Saturday, May 25, 2013

IGWRT's Fireblossom Friday - "Beneath a Moon"

Tidewater rice trunk gate, from Richmond Plantation.  This gate controlled water flow
into and out of the rice fields.

Beneath a Moon

Beneath a moon, milk-white,
tidal swamps were cleared,
carved deep.

Beside cypress and gum
grew crops of gold, cradled, 
protected by spirituals sung low,
of "Ole Virginny" and "Coal-black Rose".

Beneath oaks, moss-draped,
black backs toiled, weary,
longed for home, but
Elmina's "door of no return"
sealed their fate.

Beneath a moon, milk-white,
voices rose in song,
echoed and escaped.

by Margaret Bednar, May 25, 2013

Below is a very moving video of a visit to the "Door of No Return" Ghana.

Another video I found fascinating highlights a book "Slave songs of the United States" - Published 1867.  This is the first large collection of slave spirituals.  Who collected these songs two years after the Civil War?  Watch and find out.

The poem is linked to Imaginary Garden with Real Toads "Fireblossom Friday" Location!

Below is a video about inland rice fields, not tidal, but it was swampy and still required African slaves!   I think it is a good five minutes of history telling.


Susie Clevenger said...

Margaret, what a powerful presentation in words and videos.

Ginnie said...

One could spend a lifetime researching all this history on our country, Margaret. Listening to these videos is a good start!

aprille said...

Are you getting better and better out of sight?
Or was I just not taking it in before.
It's nothing short of brilliant.

Marian said...

oh, Margaret. well done.

Helen said...

Yes, yes ... you captured the history, the emotion so beautifully in this poem. Welcome back. I plan on returning later today for another look-see-listen.

TexWisGirl said...

incredibly sad piece of history.

TexWisGirl said...

thank you for the videos, too. i watched the first about ghana. and i watched the inland rice fields - a part of history i had never heard of.

Kerry O'Connor said...

You have an amazing ability to bring history to life on an emotional level. Slavery has been a sad and brutal part of world history, with Africa being plundered by both Asia and the Western world for centuries. It became part of the economy, which is more terrible still, and common for people to sell family members to traders. Slavery of one kind or another still continues on the continent today.

Kay L. Davies said...

Margaret, I watched the entire video about the song book. I was raised on jazz, blues, and spirituals, and then fortunate to be able to visit New Orleans in 1980, when many old musicians were still alive, so I heard some wonderful old music.
The story of this small book of big music was fascinating. Thank you.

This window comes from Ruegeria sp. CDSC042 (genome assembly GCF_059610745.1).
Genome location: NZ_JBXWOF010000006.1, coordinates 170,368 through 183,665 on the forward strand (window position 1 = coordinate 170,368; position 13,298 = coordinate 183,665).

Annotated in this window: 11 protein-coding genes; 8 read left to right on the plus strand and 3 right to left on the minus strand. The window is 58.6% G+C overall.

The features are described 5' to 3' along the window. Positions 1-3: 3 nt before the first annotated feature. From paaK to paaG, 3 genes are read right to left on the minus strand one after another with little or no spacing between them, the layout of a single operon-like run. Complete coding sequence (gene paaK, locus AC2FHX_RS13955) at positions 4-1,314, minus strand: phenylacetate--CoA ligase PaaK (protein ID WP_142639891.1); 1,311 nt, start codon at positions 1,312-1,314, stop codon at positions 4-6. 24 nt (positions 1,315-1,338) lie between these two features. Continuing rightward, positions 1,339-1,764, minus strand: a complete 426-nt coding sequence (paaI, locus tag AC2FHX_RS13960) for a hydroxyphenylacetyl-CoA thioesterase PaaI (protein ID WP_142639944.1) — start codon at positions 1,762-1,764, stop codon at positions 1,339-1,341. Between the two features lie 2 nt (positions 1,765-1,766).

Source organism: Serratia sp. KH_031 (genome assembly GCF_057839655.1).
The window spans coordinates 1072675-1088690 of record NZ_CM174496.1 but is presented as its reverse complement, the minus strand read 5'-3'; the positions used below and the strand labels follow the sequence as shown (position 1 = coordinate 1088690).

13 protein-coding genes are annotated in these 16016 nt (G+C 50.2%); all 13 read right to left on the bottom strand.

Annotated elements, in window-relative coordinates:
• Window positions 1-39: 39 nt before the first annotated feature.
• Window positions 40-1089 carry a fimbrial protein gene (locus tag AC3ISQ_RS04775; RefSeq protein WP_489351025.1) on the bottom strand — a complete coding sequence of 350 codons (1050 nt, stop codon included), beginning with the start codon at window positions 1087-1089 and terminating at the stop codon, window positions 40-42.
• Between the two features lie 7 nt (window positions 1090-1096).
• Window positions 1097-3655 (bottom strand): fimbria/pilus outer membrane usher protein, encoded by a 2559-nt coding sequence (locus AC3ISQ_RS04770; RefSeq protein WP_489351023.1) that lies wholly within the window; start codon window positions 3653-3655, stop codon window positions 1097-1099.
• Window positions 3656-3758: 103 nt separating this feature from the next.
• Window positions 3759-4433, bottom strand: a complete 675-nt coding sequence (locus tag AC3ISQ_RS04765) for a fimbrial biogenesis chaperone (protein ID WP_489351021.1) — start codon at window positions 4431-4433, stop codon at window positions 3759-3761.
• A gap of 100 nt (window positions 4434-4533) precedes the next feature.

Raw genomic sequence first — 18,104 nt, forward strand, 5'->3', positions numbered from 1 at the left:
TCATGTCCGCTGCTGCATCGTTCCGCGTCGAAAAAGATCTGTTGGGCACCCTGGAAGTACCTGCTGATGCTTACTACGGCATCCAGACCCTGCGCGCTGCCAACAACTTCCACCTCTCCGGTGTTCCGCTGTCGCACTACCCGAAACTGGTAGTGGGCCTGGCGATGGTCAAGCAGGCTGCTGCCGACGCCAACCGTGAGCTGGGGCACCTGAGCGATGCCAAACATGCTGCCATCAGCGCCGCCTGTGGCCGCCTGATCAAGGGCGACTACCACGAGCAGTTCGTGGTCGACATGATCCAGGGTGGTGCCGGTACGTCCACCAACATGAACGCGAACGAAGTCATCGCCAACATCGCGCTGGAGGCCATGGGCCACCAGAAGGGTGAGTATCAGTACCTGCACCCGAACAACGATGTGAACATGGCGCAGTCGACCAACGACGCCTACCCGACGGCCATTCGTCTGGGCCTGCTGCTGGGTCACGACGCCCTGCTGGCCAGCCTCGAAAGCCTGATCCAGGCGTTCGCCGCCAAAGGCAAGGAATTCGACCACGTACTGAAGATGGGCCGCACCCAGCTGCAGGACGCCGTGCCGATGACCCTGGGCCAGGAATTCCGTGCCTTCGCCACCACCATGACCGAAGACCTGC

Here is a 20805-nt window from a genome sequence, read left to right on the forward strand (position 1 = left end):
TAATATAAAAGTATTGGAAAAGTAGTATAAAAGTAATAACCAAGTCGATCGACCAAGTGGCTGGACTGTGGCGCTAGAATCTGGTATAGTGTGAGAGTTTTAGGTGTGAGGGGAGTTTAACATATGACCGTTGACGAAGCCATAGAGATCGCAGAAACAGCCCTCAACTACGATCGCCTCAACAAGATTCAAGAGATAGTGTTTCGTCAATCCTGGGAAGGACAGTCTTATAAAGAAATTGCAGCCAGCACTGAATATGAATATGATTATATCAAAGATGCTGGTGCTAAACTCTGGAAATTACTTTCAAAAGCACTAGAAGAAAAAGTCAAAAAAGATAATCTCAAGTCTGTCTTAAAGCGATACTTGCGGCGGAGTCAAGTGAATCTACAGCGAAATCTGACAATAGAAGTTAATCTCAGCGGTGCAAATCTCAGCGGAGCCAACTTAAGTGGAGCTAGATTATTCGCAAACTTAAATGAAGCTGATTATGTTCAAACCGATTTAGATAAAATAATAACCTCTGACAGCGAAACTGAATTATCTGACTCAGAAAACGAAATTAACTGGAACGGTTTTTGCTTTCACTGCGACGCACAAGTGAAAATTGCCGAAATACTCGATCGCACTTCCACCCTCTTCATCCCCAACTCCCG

And thank you for your poem which paints a word-picture of work and life in the rice swamps.
A fascinating post.

Ella said...

Brilliance in this poem-the journey of history outlined by your vision~

Anonymous said...

Friend ~ for me, it was all held together by music and soul, a soundtrack in poetic form~ Wonderful as always !

Mr. Charleston said...

There's a well preserved rice plantation near Darien, Georgia, the Hofwyl-Broadfield Plantation, that I have visited several times. It's been turned into a waterfowl refuge and the migrating birds feed on the still thriving rice. It's quite lovely with one of the most beautiful live oak groves I have ever seen.
For some reason I have been absorbed in slave culture the last couple of days having seen the films Lincoln, Django Unchained and The Color Purple and now, your post. (I've been home with the flu) Good one Margaret.

hedgewitch said...

"..Beneath a moon, milk-white,
voices rose in song,
echoed and escaped."

Perfect ending. The only escape there could be, besides death for so many. Margaret, this is such a poignant and bittersweet piece, yet full of compassion and respect. Thanks so much for the accompanying videos. I often think of how much in this country was built by slave hands--and now so many brown hands still do this demanding, poorly paid agricultural work. As someone who has done manual labor, I have nothing but respect for the mega-hours of sheer back-breaking work these fields must have absorbed and turned into rice(and money) for others. Thanks for the history lesson, and the compelling poem.

Loredana Donovan said...

You're always so good with historical poems, Margaret. Well done :)

Fireblossom said...

I can't imagine slavery. I can't imagine being held in slavery or holding anyone else in it myself. it boggles my mind.

Akila G said...

Very profound and a strong piece!

Lolamouse said...

Your words really bring an emotional connection to history. I love how the beginning and ending stanzas of your poem echo each other. Just lovely.